Overview: Based on Philip Roth’s Pulitzer Prize-winning novel, American Pastoral charts the downfall of all-american hero Swede Levov as his daughter Merry gets caught up in radical politics and terrorism during the 1960s. Lionsgate; 2016; Rated R; 108 minutes.
Too Much to Chew: In adapting Philip Roth’s American Pastoral for his directorial debut, Ewan McGregor demonstrates either extreme foolishness, extreme arrogance, or complete ignorance of the complexities of the subject matter. Roth’s sprawling novel attempted nothing less than an autopsy of the American Dream following the tumultuous Sixties as illustrated by the destruction of Seymour “Swede” Levov, the favorite son of Newark’s Jewish community immortalized for his skill at high school sports and his atypical Nordic good looks. Roth’s fault: he tried to tell a story about the American Family, not An American Family. The book is a gummy, uncoagulated mess that misplaces a few dozen pages of genuine venom into a tepid morass. I’m curious why Roth felt the book necessary in the first place; he did a perfectly fine job diagnosing the American zeitgeist in Goodbye, Columbus—the short story, not the book. But in the distinguished tradition of Willa Cather’s One of Ours and Cormac McCarthy’s The Road, American Pastoral was just mediocre enough to justify winning its author the Pulitzer Prize for Fiction as a consolation prize for previously overlooked masterpieces. So instead of adapting any of the early work that established him as one of America’s leading literary talents, we get this.
Weak Material, Decent Execution: As a whole, the individual bits and pieces that make up American Pastoral don’t work. But when viewed one at a time, it becomes clear that McGregor has some directorial skill. He knows how to wrap a camera around an aspect ratio, creating understated yet pleasing widescreen compositions. Even more importantly, he knows how to hold a shot and when not to edit. Nowhere is this more apparent than an early scene where Levov (McGregor) and his former beauty queen wife Dawn (Jennifer Connelly) visit a therapist to get to the bottom of their daughter’s insistent stuttering. McGregor and Dawn are held in a medium-close two-shot as Dawn yells at the therapist for suggesting that she may be stuttering on purpose. Dawn sits back down, exiting the frame, leaving McGregor smiling in pleased triumph at his wife for a few seconds before they cut. In the entire film I spotted only one disastrous error of form. It happens late in the film when Levov confronts the same therapist years later after learning she hid Merry (Dakota Fanning) after she bombed a local post office. He slams her against the wall and screams in her face that her actions led to Merry getting raped while on the lam in Chicago and brainwashed by violent radicals. Right at the height of the scene’s intensity, it suddenly fades to black.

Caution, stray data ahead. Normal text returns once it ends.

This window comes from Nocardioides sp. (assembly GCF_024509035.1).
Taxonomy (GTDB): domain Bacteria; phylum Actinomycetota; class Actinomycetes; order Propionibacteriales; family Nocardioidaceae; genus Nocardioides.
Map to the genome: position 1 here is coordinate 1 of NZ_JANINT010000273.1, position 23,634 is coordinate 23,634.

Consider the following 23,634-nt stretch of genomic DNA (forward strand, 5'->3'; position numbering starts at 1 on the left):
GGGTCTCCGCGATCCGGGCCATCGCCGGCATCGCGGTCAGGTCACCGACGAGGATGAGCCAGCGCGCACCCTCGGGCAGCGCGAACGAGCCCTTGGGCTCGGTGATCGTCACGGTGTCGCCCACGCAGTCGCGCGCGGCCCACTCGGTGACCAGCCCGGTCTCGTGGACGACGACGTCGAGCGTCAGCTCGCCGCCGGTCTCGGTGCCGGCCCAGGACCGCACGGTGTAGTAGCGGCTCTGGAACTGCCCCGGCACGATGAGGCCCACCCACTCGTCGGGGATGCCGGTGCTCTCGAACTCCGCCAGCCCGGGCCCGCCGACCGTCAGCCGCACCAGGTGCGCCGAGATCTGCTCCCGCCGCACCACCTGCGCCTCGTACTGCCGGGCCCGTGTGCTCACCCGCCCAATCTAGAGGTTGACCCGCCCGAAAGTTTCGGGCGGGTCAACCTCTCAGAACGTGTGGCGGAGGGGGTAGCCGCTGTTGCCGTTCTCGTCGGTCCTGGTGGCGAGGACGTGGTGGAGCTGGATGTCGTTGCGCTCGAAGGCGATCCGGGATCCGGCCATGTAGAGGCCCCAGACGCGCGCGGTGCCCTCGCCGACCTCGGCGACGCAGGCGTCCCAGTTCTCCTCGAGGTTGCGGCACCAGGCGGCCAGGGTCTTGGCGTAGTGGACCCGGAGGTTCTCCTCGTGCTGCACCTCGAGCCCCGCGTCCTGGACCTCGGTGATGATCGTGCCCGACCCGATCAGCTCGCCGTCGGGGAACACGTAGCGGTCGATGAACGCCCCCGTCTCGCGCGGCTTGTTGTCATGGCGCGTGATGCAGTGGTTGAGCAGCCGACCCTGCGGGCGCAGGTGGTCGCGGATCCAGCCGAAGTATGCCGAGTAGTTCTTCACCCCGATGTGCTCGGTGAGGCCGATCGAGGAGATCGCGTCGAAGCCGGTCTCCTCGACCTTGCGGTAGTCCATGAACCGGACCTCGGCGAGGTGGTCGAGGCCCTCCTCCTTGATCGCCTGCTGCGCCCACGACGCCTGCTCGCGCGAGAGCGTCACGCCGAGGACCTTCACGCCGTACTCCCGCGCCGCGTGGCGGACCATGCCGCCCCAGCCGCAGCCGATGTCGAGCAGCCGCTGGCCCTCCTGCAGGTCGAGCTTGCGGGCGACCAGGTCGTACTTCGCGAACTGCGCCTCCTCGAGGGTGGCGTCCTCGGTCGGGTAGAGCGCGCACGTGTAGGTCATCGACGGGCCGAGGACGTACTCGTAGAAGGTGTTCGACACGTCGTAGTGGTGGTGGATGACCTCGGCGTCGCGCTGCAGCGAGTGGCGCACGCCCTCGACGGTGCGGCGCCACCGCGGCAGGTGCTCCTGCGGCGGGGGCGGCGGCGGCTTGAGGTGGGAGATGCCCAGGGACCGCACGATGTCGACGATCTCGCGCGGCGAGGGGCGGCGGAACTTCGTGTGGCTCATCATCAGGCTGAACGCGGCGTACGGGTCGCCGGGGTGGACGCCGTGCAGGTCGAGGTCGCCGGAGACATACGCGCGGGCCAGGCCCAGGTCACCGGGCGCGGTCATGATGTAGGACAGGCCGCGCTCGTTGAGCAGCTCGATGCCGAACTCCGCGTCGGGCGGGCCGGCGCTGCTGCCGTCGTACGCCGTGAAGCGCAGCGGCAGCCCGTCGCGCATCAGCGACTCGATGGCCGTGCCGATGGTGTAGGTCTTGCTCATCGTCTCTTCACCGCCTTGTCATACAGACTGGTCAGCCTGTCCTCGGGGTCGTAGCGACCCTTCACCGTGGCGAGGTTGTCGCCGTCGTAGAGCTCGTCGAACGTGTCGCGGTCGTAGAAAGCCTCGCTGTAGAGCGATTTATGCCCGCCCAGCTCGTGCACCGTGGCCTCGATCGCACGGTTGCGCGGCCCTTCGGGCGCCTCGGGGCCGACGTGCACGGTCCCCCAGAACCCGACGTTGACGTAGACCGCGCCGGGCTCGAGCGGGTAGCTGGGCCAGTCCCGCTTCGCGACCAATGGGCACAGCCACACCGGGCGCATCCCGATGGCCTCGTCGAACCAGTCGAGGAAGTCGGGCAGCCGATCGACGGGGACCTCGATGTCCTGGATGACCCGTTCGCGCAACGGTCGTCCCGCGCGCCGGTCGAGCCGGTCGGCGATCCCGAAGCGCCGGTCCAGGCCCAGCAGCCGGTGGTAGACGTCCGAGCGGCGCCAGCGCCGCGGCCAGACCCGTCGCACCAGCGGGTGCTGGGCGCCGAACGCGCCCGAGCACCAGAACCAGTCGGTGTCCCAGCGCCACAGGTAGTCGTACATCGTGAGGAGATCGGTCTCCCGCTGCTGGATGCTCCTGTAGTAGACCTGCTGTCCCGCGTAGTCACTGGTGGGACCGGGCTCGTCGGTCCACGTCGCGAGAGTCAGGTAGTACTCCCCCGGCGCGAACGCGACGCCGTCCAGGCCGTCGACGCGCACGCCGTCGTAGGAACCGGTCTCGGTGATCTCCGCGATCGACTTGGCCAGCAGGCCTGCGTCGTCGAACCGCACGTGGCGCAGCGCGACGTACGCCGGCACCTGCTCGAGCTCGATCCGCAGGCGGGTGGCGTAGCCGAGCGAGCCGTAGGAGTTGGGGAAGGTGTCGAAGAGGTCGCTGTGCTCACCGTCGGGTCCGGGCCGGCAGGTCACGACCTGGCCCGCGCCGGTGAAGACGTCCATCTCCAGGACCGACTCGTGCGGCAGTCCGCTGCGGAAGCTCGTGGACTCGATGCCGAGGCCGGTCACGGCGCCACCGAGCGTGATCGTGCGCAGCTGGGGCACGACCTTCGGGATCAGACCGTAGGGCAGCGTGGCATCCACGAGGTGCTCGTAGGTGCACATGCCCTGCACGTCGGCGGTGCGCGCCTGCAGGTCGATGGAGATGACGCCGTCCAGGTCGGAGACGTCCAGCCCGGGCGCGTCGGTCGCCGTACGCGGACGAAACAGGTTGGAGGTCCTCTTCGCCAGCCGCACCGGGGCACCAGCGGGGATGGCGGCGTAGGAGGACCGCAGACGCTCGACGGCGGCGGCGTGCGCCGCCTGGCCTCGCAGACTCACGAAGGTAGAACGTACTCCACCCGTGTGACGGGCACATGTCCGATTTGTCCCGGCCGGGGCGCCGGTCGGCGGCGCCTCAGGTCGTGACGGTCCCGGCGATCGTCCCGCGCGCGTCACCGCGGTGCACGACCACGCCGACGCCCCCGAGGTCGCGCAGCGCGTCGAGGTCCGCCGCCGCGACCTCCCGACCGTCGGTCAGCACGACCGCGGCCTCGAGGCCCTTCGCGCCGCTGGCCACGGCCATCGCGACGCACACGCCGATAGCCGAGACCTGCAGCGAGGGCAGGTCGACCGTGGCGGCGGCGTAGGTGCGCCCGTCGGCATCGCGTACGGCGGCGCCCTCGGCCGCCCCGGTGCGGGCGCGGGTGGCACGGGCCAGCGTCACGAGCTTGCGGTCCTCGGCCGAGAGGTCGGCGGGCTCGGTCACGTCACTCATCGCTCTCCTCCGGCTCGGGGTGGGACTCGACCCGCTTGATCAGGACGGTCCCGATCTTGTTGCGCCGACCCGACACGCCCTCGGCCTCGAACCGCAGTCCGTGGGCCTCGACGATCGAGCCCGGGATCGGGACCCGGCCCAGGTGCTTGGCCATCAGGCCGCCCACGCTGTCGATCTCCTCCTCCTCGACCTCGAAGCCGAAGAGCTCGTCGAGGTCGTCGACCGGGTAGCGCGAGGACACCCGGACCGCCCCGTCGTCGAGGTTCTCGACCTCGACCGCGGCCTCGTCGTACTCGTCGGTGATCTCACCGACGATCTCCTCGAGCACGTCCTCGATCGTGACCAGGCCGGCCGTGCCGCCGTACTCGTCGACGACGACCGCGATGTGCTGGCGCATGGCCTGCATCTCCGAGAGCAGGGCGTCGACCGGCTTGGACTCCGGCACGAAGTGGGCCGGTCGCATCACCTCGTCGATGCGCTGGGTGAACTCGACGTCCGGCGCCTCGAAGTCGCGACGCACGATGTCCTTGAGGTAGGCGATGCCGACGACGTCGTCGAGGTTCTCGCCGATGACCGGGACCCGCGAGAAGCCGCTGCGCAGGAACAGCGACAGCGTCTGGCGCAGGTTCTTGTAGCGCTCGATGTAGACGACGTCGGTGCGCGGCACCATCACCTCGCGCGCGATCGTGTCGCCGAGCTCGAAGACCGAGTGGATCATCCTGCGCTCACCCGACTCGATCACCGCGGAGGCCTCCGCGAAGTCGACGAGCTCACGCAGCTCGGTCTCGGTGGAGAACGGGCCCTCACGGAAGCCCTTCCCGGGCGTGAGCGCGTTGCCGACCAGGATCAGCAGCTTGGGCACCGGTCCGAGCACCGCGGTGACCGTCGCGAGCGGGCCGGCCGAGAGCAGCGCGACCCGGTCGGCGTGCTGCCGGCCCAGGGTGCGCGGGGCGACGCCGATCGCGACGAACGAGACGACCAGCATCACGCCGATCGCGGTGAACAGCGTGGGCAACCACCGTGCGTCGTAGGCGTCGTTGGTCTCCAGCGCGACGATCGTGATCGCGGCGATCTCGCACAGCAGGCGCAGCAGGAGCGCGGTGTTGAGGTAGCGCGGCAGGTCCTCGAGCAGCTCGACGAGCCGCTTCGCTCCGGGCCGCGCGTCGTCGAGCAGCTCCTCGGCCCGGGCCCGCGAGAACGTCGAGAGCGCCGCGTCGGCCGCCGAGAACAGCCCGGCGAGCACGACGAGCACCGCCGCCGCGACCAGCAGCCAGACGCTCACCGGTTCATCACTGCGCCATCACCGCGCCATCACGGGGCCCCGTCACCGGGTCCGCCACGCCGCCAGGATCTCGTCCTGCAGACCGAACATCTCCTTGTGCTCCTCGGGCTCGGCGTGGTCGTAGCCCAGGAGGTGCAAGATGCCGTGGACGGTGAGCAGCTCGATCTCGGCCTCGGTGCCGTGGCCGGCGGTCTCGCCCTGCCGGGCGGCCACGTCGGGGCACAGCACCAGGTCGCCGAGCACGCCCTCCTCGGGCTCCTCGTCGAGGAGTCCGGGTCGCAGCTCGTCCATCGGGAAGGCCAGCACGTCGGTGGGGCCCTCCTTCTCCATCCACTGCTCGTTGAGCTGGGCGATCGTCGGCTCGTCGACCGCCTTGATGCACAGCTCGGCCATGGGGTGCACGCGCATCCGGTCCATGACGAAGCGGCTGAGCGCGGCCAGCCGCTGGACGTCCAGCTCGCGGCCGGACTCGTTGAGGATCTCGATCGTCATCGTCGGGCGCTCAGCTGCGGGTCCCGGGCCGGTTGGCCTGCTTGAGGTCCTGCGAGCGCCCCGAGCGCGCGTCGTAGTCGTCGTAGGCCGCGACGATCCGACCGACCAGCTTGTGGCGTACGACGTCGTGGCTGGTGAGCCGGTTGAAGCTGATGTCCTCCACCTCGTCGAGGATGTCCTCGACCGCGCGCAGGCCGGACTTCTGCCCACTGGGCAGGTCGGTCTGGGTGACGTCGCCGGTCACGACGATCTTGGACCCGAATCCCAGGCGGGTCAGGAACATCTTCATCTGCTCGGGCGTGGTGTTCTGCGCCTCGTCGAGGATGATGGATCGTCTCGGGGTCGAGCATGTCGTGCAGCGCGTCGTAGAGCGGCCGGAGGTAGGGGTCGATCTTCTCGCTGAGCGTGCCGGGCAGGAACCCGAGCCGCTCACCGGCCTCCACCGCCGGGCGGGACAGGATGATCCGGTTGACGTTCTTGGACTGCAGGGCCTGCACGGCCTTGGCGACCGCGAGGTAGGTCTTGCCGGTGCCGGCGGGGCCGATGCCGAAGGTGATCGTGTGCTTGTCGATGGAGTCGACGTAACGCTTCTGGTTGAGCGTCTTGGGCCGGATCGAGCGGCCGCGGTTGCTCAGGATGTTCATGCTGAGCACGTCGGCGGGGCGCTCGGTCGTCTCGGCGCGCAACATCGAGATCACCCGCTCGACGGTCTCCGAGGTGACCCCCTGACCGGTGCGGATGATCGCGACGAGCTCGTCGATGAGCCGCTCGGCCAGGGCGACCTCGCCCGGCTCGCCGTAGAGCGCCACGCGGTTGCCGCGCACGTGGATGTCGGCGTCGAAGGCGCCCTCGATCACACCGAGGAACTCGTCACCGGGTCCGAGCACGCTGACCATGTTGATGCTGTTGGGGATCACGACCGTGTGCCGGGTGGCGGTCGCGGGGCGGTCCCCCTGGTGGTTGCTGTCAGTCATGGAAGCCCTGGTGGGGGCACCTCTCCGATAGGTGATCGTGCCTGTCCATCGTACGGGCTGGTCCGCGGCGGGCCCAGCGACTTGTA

Overall: But again I must stress that the trouble with American Pastoral is that these individually competent scenes are strung together into an inchoate whole. The novel is told largely in flashback by a narrator (who frustratingly vanishes as a character but not as a presence after the first third) who learns in the first 50 or so pages that Levov is dead and that his daughter was a terrorist. The rest of the novel picks through the story of Levov’s life with a general but relaxed linear chronology, allowing Roth to briefly visit the past and future to provide context or dramatic irony for his tragic downfall. Roth frequently devotes entire chapters to exploring the inner psyches of his characters. But stripped of these introspections, the characters’ actions in the film seem completely arbitrary. Merry goes from sunny ingénue to indoctrinated radical in less than five minutes. Dawn–one of the most complex, compelling characters in the novel—is devolved into a mentally unbalanced harpy. And Levov? He’s just a good man with a string of extraordinary bad luck. His major sin was his own easy perfection: as the owner of a massive glove factory, he was too benevolent to his workers to be villainized by the Communists as a capitalist pig; as a father, he was too doting and devoted to be the monster a radicalized Merry needed to justify her actions.
Featured Image: Lionsgate